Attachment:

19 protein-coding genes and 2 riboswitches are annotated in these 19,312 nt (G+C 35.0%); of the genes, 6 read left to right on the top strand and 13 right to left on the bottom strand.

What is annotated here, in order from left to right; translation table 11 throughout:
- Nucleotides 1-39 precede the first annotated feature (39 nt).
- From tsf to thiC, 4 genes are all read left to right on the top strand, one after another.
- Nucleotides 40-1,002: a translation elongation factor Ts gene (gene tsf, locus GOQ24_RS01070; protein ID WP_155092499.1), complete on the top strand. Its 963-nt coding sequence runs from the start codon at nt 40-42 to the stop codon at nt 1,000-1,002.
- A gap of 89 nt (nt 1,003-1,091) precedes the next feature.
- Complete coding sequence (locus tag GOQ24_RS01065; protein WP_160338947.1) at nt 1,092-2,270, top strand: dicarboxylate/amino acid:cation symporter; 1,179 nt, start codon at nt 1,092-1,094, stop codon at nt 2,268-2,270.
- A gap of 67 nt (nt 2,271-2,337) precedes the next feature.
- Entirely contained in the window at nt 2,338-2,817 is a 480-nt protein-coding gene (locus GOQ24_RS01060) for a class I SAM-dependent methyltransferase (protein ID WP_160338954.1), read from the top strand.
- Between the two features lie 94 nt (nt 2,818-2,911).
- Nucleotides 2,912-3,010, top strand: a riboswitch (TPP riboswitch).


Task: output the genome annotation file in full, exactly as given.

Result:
19 protein-coding genes and 2 riboswitches are annotated in these 19,312 nt (G+C 35.0%); of the genes, 6 read left to right on the top strand and 13 right to left on the bottom strand.

What is annotated here, in order from left to right; translation table 11 throughout:
- Nucleotides 1-39 precede the first annotated feature (39 nt).
- From tsf to thiC, 4 genes are all read left to right on the top strand, one after another.
- Nucleotides 40-1,002: a translation elongation factor Ts gene (gene tsf, locus GOQ24_RS01070; protein ID WP_155092499.1), complete on the top strand. Its 963-nt coding sequence runs from the start codon at nt 40-42 to the stop codon at nt 1,000-1,002.
- A gap of 89 nt (nt 1,003-1,091) precedes the next feature.
- Complete coding sequence (locus tag GOQ24_RS01065; protein WP_160338947.1) at nt 1,092-2,270, top strand: dicarboxylate/amino acid:cation symporter; 1,179 nt, start codon at nt 1,092-1,094, stop codon at nt 2,268-2,270.
- A gap of 67 nt (nt 2,271-2,337) precedes the next feature.
- Entirely contained in the window at nt 2,338-2,817 is a 480-nt protein-coding gene (locus GOQ24_RS01060) for a class I SAM-dependent methyltransferase (protein ID WP_160338954.1), read from the top strand.
- Between the two features lie 94 nt (nt 2,818-2,911).
- Nucleotides 2,912-3,010, top strand: a riboswitch (TPP riboswitch).